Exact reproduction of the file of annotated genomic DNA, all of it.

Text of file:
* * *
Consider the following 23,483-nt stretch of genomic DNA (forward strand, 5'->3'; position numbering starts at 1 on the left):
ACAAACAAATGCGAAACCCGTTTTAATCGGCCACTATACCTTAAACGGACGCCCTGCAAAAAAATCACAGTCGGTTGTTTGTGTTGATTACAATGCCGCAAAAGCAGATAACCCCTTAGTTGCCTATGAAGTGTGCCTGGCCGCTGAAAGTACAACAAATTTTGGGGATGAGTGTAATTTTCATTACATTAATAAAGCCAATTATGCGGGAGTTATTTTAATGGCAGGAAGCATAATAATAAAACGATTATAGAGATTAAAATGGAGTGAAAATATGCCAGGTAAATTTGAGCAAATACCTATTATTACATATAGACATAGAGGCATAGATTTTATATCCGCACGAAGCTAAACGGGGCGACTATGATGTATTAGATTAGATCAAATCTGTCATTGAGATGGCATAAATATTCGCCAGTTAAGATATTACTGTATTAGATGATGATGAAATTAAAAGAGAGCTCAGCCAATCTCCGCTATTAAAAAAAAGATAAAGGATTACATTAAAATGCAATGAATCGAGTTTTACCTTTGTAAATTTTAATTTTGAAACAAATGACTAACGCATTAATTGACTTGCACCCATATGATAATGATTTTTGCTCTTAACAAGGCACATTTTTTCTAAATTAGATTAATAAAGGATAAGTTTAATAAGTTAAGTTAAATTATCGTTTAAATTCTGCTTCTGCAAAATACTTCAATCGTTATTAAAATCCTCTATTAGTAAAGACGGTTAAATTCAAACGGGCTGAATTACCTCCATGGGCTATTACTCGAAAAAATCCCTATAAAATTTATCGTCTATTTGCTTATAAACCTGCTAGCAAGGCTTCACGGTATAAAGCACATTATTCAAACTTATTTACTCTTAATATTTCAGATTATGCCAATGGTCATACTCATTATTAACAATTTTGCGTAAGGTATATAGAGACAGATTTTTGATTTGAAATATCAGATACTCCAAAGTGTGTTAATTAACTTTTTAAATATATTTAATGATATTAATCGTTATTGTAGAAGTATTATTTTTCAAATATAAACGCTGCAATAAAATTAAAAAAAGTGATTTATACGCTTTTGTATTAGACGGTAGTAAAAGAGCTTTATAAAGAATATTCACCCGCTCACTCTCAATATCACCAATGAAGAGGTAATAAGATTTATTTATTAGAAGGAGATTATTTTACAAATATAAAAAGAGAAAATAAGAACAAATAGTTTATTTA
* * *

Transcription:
Consider the following 23,483-nt stretch of genomic DNA (forward strand, 5'->3'; position numbering starts at 1 on the left):
ACAAACAAATGCGAAACCCGTTTTAATCGGCCACTATACCTTAAACGGACGCCCTGCAAAAAAATCACAGTCGGTTGTTTGTGTTGATTACAATGCCGCAAAAGCAGATAACCCCTTAGTTGCCTATGAAGTGTGCCTGGCCGCTGAAAGTACAACAAATTTTGGGGATGAGTGTAATTTTCATTACATTAATAAAGCCAATTATGCGGGAGTTATTTTAATGGCAGGAAGCATAATAATAAAACGATTATAGAGATTAAAATGGAGTGAAAATATGCCAGGTAAATTTGAGCAAATACCTATTATTACATATAGACATAGAGGCATAGATTTTATATCCGCACGAAGCTAAACGGGGCGACTATGATGTATTAGATTAGATCAAATCTGTCATTGAGATGGCATAAATATTCGCCAGTTAAGATATTACTGTATTAGATGATGATGAAATTAAAAGAGAGCTCAGCCAATCTCCGCTATTAAAAAAAAGATAAAGGATTACATTAAAATGCAATGAATCGAGTTTTACCTTTGTAAATTTTAATTTTGAAACAAATGACTAACGCATTAATTGACTTGCACCCATATGATAATGATTTTTGCTCTTAACAAGGCACATTTTTTCTAAATTAGATTAATAAAGGATAAGTTTAATAAGTTAAGTTAAATTATCGTTTAAATTCTGCTTCTGCAAAATACTTCAATCGTTATTAAAATCCTCTATTAGTAAAGACGGTTAAATTCAAACGGGCTGAATTACCTCCATGGGCTATTACTCGAAAAAATCCCTATAAAATTTATCGTCTATTTGCTTATAAACCTGCTAGCAAGGCTTCACGGTATAAAGCACATTATTCAAACTTATTTACTCTTAATATTTCAGATTATGCCAATGGTCATACTCATTATTAACAATTTTGCGTAAGGTATATAGAGACAGATTTTTGATTTGAAATATCAGATACTCCAAAGTGTGTTAATTAACTTTTTAAATATATTTAATGATATTAATCGTTATTGTAGAAGTATTATTTTTCAAATATAAACGCTGCAATAAAATTAAAAAAAGTGATTTATACGCTTTTGTATTAGACGGTAGTAAAAGAGCTTTATAAAGAATATTCACCCGCTCACTCTCAATATCACCAATGAAGAGGTAATAAGATTTATTTATTAGAAGGAGATTATTTTACAAATATAAAAAGAGAAAATAAGAACAAATAGTTTATTTA